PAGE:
Article originally published in RAJ Devices, September/October 2009
The UK government in 2004 asked Philip Hampton, a leading businessman, to lead a review of regulatory inspection and enforcement across a number of the country’s regulatory agencies. The report of the review, called the Hampton Report, was published in March 2005 and set out an ambitious programme to reduce the burdens on business created by regulatory systems.
The findings of the Hampton Report led the government to propose a series of measures to implement the programme, including giving more effective sanctioning and enforcement powers to those regulators that can demonstrate compliance with the principles of the report. The Medicines and Healthcare products Regulatory Agency was one of the regulators selected for review for compliance against the Hampton principles. A report into the review of the agency was published in April 20092. It identified certain issues that the MHRA would need to resolve in order to comply with the Hampton principles.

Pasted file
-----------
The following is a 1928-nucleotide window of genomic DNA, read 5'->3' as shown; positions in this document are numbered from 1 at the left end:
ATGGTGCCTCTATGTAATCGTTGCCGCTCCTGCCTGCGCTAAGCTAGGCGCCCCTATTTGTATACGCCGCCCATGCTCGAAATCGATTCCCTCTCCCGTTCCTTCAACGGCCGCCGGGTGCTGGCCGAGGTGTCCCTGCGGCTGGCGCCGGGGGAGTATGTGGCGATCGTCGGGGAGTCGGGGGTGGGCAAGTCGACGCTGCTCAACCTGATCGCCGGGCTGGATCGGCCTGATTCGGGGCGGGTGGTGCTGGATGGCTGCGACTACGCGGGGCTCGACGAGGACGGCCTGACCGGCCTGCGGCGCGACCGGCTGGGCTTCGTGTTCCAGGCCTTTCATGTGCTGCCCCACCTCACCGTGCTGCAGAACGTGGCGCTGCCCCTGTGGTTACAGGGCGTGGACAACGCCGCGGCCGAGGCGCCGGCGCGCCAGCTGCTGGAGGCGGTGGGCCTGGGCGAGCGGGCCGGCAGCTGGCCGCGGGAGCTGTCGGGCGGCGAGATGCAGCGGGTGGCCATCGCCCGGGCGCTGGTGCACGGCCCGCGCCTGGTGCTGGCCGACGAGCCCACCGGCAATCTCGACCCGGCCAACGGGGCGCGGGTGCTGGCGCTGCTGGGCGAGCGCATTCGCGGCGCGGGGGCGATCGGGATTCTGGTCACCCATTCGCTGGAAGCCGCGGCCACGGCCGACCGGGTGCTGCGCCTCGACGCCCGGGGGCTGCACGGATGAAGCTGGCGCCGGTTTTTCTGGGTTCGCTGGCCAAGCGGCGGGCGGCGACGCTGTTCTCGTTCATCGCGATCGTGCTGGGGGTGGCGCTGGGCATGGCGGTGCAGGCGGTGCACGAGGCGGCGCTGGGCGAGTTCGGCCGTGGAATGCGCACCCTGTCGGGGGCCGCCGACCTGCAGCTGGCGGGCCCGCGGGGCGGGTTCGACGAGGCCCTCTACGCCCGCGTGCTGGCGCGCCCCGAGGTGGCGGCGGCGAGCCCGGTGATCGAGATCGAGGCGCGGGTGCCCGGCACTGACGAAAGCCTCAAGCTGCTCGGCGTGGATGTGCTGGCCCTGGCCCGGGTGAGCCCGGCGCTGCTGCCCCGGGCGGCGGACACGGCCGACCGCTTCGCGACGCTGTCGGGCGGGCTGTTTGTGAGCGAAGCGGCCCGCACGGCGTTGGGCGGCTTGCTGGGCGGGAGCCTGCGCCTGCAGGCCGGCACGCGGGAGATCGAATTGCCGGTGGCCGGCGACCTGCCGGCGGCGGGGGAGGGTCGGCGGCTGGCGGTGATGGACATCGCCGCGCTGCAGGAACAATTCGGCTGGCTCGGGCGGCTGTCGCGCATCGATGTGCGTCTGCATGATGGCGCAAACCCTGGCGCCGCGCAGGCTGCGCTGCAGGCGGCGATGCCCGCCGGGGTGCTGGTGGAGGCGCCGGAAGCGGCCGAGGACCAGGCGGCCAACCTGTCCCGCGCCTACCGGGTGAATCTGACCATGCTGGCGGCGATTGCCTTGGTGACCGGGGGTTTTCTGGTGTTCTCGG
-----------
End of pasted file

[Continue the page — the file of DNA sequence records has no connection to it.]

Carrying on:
Once the agency has addressed the issues and becomes “Hampton-compliant”, it will be able to take advantage of the sanctions available in the Regulatory Enforcement and Sanctions Act 2008; these came into force fully on 1 April and allow for more flexible and effective sanctioning for lowlevel regulatory breaches in practice.
This article discusses the Hampton Report, the review of the MHRA and the new enforcement and sanctioning powers that will be available to it when it becomes Hampton-compliant (expected in 2010).
Read the complete article here